Finding this method of conducting warfare uncommonly dull, the natives announced their satisfaction in the number of soldiers killed, but declined to ask for peace. Grey had made up his mind that they should. The blockade was continued, and no trade was permitted between the rebels and the people of Wanganui. There was something peculiarly distasteful to the native mind in this kind of warfare: no fighting, no glory, hardly anything to eat but fern-root, and worse than all—no tobacco! Where now were the feasts of kumeras, pigs, and eels with which the heroes of old were accustomed to gorge themselves? What was a smoke of dried leaves compared to a pipe of strongly-flavoured tobacco? There was excitement in the contest with an embodied foe; but this persistent struggle against their own inward cravings brought them to their knees. The Governor received a letter asking for peace, and on February 21, 1848, the treaty was signed which brought hostilities to a close.
The war in the north had been quickly ended and it brought Grey much credit; but some of the charges made against him for his conduct of the war in the south are worthy of consideration. There was an outcry against him in Wellington because, after the rebels escaped from the valley of the Hutt, he stopped on the edge of the forest instead of pursuing them into the interior. The same charge was afterwards made against Sir Duncan Cameron at a time when Grey was quarrelling with him during his page 84second administration. It is interesting, therefore, to notice what the Governor said in his own defence in writing to the Imperial authorities.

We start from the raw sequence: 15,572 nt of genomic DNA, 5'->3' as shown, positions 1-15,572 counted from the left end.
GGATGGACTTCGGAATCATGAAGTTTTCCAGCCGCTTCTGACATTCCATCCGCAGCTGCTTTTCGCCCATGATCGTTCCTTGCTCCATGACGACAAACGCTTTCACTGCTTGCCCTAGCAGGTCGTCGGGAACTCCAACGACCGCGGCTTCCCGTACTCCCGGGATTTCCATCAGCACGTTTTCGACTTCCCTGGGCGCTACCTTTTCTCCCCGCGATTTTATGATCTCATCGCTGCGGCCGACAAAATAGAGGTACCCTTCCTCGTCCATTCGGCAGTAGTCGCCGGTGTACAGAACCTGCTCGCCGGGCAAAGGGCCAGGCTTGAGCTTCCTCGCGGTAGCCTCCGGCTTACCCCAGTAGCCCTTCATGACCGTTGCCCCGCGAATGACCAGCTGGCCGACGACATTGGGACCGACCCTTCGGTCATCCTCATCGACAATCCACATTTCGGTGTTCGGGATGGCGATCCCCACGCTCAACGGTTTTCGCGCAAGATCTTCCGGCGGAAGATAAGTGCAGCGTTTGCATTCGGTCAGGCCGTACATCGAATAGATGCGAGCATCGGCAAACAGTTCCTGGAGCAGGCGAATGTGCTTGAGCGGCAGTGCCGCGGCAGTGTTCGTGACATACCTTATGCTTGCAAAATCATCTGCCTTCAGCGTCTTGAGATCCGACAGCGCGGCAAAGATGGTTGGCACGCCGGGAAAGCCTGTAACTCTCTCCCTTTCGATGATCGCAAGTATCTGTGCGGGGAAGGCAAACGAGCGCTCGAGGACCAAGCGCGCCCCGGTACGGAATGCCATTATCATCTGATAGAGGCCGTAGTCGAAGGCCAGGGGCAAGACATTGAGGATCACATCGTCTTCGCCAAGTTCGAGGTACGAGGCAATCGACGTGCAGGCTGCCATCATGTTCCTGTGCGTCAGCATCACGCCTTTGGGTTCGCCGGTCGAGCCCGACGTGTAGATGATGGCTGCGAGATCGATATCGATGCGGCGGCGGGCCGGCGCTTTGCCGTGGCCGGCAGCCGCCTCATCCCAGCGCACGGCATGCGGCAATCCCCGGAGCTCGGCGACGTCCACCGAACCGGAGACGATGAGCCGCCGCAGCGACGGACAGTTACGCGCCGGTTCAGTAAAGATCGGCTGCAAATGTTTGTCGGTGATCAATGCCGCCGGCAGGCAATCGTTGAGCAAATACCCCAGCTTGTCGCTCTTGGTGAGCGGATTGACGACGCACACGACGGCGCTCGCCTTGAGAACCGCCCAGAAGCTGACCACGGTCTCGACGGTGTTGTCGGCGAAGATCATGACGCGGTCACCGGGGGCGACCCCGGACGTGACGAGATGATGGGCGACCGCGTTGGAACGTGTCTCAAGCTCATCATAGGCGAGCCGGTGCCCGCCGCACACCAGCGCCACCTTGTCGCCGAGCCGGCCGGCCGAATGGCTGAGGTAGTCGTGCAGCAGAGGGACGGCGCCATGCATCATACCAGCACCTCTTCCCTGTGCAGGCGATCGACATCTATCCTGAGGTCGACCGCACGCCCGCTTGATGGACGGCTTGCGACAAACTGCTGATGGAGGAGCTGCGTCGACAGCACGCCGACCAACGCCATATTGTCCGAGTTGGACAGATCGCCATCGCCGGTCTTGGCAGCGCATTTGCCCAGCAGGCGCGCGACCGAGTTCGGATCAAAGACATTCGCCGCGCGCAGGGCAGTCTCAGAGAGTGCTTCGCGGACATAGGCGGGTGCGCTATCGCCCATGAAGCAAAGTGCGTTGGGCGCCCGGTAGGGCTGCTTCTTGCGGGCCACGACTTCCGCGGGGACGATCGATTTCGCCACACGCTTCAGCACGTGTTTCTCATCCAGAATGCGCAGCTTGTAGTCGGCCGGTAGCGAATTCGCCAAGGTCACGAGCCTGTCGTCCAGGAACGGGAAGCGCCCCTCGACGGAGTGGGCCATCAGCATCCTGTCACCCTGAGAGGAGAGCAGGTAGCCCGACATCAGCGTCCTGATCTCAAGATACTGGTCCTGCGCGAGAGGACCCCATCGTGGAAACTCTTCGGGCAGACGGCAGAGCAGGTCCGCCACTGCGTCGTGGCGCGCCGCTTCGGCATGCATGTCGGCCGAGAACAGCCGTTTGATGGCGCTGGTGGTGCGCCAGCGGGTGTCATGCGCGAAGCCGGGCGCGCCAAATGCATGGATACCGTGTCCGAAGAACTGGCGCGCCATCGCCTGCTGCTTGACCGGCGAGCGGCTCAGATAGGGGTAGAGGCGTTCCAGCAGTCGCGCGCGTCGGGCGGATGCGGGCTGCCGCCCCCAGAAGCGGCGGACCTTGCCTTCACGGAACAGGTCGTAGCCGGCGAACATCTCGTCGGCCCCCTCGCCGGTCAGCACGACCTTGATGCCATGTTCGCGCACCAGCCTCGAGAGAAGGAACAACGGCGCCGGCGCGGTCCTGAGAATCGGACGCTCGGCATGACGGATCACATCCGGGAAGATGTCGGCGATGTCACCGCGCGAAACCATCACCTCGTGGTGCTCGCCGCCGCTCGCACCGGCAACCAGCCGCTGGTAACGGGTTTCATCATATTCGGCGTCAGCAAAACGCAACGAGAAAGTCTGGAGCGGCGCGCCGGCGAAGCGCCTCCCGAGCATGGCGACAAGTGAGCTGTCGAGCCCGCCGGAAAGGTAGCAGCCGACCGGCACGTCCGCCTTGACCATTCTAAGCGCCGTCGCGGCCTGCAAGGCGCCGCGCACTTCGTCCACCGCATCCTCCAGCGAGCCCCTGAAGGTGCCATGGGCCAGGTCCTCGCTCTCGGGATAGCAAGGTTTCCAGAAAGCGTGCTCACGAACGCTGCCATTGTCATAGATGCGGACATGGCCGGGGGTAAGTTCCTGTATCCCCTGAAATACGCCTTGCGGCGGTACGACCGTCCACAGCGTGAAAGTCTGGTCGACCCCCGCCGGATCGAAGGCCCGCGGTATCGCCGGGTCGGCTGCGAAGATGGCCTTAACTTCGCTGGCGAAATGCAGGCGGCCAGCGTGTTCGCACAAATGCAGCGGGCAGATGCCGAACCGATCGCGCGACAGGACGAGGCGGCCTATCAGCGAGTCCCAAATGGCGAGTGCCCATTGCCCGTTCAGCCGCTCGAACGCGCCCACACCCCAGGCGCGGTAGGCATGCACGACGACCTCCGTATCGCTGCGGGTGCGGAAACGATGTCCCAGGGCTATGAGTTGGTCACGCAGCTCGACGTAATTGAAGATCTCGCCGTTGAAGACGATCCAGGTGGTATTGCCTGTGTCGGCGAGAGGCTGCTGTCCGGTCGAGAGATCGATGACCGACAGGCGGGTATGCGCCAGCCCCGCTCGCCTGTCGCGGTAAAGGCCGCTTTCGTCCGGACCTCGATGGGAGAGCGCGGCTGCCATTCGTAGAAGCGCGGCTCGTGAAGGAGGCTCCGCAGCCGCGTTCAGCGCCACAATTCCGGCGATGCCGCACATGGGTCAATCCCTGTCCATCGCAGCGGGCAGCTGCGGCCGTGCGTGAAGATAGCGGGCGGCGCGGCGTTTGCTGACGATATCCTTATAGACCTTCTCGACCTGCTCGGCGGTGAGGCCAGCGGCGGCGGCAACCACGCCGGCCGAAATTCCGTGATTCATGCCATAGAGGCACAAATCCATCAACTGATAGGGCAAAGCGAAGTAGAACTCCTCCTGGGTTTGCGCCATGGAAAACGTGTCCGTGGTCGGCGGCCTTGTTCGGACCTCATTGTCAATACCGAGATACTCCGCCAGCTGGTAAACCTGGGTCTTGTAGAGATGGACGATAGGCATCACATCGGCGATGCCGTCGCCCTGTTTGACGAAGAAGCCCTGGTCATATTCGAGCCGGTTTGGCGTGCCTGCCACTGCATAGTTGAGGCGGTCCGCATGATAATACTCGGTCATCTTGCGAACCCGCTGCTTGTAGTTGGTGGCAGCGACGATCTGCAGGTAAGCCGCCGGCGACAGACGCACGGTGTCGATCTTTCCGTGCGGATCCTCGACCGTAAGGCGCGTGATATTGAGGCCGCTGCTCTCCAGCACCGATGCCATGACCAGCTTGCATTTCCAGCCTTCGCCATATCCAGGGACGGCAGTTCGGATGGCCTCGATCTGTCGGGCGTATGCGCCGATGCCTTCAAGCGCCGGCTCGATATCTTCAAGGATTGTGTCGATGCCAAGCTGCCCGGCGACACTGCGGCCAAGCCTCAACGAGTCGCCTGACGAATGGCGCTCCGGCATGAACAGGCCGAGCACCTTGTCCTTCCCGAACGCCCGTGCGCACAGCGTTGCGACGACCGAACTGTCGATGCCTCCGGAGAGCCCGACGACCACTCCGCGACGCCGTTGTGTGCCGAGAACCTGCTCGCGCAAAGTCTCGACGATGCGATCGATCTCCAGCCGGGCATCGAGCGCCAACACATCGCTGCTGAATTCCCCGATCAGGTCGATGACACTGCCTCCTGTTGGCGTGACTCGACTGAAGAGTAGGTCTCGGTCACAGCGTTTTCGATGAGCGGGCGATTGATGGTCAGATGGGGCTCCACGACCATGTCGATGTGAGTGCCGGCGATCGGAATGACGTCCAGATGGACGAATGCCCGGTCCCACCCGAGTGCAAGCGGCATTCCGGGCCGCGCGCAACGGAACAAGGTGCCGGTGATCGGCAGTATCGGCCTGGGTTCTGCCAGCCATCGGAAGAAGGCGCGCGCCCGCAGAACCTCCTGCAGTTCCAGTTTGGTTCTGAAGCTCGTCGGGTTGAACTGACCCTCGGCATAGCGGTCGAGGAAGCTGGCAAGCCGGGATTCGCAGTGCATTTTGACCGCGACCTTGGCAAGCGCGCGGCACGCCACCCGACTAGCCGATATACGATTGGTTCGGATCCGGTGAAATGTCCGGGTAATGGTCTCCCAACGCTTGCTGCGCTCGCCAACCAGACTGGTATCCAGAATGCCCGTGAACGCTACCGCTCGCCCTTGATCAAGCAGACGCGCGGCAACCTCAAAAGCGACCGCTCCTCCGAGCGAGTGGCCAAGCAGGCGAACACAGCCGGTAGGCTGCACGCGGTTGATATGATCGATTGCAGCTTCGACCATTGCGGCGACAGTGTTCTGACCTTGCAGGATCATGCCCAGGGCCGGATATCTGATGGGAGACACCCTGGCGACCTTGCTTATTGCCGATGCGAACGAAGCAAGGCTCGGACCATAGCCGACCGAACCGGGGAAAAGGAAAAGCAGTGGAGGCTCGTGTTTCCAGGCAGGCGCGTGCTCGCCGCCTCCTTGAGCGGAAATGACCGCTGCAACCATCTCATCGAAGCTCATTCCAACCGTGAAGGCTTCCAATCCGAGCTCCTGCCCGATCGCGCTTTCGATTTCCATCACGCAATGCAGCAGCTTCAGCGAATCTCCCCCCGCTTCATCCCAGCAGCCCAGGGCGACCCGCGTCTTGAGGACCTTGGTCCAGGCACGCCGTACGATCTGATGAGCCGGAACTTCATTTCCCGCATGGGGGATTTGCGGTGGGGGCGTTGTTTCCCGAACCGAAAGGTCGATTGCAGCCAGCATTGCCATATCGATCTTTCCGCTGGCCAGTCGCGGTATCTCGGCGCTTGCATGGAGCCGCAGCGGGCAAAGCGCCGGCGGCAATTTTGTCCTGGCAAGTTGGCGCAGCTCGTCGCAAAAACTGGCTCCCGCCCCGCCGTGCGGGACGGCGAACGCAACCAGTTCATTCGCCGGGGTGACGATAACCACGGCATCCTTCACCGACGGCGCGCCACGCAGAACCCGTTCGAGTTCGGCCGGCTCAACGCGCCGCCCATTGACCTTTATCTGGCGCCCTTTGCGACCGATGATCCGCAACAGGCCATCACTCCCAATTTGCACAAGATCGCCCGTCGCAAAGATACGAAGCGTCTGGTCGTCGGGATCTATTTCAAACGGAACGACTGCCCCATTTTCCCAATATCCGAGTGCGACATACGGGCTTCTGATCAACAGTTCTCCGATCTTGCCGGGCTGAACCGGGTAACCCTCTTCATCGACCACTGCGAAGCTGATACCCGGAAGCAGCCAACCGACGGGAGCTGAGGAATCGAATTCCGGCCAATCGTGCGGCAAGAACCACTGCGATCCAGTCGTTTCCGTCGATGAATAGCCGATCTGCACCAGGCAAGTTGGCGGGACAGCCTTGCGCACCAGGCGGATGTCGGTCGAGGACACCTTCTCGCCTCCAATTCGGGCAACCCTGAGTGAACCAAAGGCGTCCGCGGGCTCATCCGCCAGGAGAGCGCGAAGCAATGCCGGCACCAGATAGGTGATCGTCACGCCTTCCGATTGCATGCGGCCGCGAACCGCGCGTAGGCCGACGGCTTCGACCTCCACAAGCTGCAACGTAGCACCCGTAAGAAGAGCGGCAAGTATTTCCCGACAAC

After explaining that the system of warfare in New Zealand was utterly different from that which was carried on in Europe he explained that, "if the enemy retire into a dense and mountainous forest of almost boundless extent, and our troops are directed to pursue them, the simple result is that the enemy are driven farther into the forest, and our troops are ultimately after a heavy loss compelled to retire upon the open country and their supplies." The experts may be left to decide on the merits of this contention, provided they remember how little of the country was opened up in 1846, and do not overlook the proportion between the European and native populations in that year.
Much more has been said and written about the seizure of Te Rauparaha. It is quite true that there was no conclusive evidence to prove that he was carrying on secret negotiations with Rangihaeta, or that he was in league with the Wanganui tribes to carry out a scheme for the destruction of British soldiers. Grey did receive a letter signed by Mamaku, a chief of Wanganui, stating that Rauparaha was in communication with "a former rebel and bad fellow" of that district, and that a party of hostile natives was marching along the coast to join Rangihaeta if possible. He showed the letter to Rauparaha, "watched him narrowly;" but the chief "gave no sign of implication." Another letter to the Wanganui tribes signed by Rauparaha came into his possession, but Grey admitted that it might have been a page 85forgery. Yet even if all this be granted it does not prove that he was without justification in making the capture on grounds of expediency. As Governor he was bound to take precautions for the safety of the troops. Rauparaha and Rangihaeta were only a few miles apart. If the former's professions of friendship were genuine he would be a source of strength; if not, then immediately Grey moved to attack Rangihaeta on the hills, Rauparaha would fall on his rear, and a terrible disaster to British arms would inevitably ensue.